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Q: Whenever I run, my side gets this pain and tightening feeling. My doctor said it was a runner's stitch.
How do I get rid of it so I can do more cardio? — Chris, Charleston, SC
A: For starters, hydrate properly before you run, and make sure you're getting the nutrients endurance athletes need. Hydrating before exercise and during prolonged bouts of activity will decrease your risk for muscle cramps, and you'll also recover better from your training.
Some researchers believe that a runner's stitch, known as "exercise related transient abdominal pain," or ETAP, is due to an over-stretching of the ligaments that extend from the diaphragm to the internal organs, particularly on the right side, that become fatigued on long runs. The motion of inhaling and exhaling while running can cause stress on the ligaments resulting in pain on the side. Deep and even breaths may be able to relieve the stress on your ligaments better than shallow breathing.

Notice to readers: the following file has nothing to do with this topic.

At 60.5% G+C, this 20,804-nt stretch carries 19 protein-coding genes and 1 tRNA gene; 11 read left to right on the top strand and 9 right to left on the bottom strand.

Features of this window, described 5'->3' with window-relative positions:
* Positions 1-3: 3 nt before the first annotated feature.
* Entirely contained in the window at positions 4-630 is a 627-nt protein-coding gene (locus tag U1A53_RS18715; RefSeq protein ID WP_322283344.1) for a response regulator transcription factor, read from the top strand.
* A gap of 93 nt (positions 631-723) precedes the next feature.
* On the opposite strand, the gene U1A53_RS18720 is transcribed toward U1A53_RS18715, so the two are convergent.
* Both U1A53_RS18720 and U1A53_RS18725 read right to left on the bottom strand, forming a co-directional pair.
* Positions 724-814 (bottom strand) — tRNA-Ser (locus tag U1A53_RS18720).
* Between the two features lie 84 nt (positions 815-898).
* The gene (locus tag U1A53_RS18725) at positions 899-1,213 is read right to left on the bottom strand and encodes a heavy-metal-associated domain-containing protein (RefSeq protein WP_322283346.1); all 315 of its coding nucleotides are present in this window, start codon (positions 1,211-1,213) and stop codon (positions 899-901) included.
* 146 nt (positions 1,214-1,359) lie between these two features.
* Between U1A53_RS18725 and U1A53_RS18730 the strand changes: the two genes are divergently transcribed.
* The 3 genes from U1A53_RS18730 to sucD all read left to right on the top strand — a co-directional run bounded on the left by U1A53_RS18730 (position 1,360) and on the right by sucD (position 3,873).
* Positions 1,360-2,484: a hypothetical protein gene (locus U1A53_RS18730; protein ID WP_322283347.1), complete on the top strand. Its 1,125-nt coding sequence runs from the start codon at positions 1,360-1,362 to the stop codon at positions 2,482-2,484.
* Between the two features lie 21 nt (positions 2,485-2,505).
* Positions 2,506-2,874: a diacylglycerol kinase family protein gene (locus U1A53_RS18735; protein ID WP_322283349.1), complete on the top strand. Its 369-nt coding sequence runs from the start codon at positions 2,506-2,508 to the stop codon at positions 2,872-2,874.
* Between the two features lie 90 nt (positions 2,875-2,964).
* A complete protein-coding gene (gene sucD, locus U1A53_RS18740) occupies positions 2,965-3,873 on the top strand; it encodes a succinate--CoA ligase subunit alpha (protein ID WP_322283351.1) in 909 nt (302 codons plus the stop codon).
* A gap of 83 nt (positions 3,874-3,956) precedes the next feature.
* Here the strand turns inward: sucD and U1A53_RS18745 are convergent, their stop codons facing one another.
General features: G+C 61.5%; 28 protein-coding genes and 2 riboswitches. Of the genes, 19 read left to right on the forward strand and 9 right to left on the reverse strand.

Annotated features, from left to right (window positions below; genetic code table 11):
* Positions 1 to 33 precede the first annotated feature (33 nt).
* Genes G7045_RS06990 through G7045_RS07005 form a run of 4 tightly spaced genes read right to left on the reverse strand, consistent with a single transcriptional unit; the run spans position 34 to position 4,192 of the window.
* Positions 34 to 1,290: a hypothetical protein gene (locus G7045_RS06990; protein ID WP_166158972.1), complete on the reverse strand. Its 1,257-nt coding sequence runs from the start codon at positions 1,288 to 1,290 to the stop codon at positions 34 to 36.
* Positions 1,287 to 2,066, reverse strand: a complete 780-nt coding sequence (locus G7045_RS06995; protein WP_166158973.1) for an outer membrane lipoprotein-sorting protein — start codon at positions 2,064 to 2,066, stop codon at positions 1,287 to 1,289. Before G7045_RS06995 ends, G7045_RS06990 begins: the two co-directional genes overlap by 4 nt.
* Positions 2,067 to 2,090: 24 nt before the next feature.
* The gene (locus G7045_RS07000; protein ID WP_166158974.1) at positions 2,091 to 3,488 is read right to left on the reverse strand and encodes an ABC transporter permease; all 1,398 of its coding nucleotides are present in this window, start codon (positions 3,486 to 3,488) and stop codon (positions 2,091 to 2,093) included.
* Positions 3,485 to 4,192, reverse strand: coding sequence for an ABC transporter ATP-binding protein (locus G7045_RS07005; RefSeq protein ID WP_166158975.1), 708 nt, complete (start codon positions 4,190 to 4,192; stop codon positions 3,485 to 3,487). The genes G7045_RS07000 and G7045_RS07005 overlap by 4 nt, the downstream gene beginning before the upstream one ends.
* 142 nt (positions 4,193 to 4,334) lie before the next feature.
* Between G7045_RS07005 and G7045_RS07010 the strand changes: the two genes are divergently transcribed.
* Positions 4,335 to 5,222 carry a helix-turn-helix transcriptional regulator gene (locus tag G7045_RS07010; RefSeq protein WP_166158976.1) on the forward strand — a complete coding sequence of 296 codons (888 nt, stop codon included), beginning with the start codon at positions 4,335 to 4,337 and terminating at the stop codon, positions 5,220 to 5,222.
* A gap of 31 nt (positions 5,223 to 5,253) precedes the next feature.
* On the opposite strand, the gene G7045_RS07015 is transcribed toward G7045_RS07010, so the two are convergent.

If you find yourself in pain out on the road, these strategies can help:
Massage the area in pain.
Stretch: Lift one arm straight up in the air and lean to the opposite side. Hold for 2 seconds. Relax and repeat 3 to 5 times.
Slow down your pace until the pain subsides.
Abbott Nutrition strongly recommends that you consult with your physician before beginning any exercise program and perform exercises under the supervision of a certified fitness trainer or conditioning coach. The effect of any specific exercise on a medical condition should be determined by your health care professional. The suggestions here are in no way intended to substitute for medical advice.